Directed by and starring Roberto Benigni, Life is Beautiful was Benigni’s statement that events as terrible as the Holocaust cannot drive hope and love from a father’s heart, and that both tears and laughter can come from the same beautiful place in the human spirit. It’s been called a comedy about the Holocaust, but that’s unfair. Guido may use comedy and try to turn everything that happens to them into a camp an elaborate game for his son – but that’s to stop a 5-year-old child from being traumatised. For us watching, we know the terrible place Guido and his son are in – and we know the appalling things that are happening around them.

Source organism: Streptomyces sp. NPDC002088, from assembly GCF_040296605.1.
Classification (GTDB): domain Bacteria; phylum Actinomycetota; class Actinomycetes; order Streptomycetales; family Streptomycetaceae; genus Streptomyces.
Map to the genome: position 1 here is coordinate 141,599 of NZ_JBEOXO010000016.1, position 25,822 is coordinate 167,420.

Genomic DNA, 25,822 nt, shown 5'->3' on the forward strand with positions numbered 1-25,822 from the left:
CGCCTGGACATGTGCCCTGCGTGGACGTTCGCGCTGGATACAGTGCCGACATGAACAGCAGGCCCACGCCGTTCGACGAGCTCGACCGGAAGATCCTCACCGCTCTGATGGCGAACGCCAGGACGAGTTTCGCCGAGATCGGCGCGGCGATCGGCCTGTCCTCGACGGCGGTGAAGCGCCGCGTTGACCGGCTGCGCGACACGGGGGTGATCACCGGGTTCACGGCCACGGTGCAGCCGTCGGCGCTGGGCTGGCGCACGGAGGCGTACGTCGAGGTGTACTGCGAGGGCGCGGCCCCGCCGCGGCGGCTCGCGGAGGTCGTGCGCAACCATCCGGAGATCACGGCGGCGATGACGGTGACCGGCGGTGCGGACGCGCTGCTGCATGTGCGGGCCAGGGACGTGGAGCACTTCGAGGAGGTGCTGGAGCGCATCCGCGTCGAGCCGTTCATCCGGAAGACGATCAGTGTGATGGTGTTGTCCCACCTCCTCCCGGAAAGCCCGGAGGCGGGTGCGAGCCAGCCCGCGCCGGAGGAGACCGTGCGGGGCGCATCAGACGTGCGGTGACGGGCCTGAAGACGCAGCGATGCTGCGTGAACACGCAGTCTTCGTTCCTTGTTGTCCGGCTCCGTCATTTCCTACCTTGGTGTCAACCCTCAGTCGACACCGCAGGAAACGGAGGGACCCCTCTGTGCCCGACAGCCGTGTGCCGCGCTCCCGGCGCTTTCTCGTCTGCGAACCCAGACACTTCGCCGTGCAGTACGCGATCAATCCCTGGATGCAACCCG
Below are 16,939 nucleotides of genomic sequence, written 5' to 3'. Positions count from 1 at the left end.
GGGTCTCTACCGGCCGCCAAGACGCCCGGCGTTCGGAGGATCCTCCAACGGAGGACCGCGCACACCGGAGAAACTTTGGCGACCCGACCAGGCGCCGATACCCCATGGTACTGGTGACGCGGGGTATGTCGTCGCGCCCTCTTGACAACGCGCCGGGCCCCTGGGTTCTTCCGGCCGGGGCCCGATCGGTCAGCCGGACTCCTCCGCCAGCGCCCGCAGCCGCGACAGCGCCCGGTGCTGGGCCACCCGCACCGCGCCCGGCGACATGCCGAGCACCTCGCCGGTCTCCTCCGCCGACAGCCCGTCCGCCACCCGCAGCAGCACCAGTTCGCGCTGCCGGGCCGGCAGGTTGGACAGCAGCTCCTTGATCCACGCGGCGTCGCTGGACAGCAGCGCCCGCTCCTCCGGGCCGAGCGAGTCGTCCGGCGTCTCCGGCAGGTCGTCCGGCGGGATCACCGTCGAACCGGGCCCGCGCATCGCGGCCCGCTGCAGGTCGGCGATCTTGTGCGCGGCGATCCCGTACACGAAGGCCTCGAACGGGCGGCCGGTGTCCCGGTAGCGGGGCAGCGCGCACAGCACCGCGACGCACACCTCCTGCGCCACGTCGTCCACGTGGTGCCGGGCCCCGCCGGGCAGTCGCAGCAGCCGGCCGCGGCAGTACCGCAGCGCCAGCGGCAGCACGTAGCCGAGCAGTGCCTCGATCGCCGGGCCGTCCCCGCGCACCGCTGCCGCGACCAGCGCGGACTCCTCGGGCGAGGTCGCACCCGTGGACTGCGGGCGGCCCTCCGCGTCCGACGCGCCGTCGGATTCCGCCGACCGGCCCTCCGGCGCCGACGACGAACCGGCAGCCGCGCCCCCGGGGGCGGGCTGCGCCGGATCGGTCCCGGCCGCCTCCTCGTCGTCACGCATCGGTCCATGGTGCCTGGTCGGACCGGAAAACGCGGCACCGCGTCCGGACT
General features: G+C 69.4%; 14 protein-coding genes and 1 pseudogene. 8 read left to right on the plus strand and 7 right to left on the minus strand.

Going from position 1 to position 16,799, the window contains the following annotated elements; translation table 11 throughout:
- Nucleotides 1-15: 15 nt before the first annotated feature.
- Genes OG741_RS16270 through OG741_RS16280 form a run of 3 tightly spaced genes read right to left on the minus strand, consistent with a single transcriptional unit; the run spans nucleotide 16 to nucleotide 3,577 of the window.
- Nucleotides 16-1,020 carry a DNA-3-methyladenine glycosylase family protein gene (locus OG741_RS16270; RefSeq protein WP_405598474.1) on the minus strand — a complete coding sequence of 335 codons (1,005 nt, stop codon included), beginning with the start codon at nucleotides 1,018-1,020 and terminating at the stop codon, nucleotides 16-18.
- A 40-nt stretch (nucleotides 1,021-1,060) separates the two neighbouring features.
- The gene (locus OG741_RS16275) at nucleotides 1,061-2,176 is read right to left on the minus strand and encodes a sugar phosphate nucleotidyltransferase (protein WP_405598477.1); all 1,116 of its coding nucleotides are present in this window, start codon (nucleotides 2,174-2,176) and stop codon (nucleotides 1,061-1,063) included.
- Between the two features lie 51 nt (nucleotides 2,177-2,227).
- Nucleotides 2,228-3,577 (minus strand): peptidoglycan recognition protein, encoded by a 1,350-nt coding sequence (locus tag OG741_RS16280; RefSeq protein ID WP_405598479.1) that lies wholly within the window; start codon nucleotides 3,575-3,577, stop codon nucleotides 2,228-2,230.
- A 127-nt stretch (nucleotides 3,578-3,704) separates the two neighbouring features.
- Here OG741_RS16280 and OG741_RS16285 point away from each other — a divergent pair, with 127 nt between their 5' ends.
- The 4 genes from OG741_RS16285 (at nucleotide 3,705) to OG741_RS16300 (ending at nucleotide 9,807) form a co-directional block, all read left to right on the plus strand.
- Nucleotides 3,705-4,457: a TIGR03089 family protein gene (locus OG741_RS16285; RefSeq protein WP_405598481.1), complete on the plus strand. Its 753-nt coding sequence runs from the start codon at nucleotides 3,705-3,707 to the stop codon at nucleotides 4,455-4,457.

Life is Beautiful is really two films, and only one of them is a comedy. The first half is a Chaplain-esque love story, a clumsy but good-hearted and comic scruff-pot winning the heart of a decent and loving woman. It’s full of the sort of slapstick and comic routines you could expect from the masters of classic American silent comedy. It hits every expected beat, from our hero being the sort of wily but honest and kind little guy we can root for, to all his opponents being sharp-suited bullies while his love is charming and tender. For the first half of the film there is little that, really, stands this film out from the ordinary. Benigni is a charming performer – with just the right mix of bashfulness and bombast – but it’s nothing you’ve not seen before.

But then that half of the film exists to give the second half of the film its power. As soon as the time-jump happens, it’s like watching the Little Tramp wander into a horrific tragedy. From the moment Guido closes the shutters on his shop – to reveal the words “Jewish Store” graffitied across it – the sunny Tuscan world around our heroes grows darker and darker.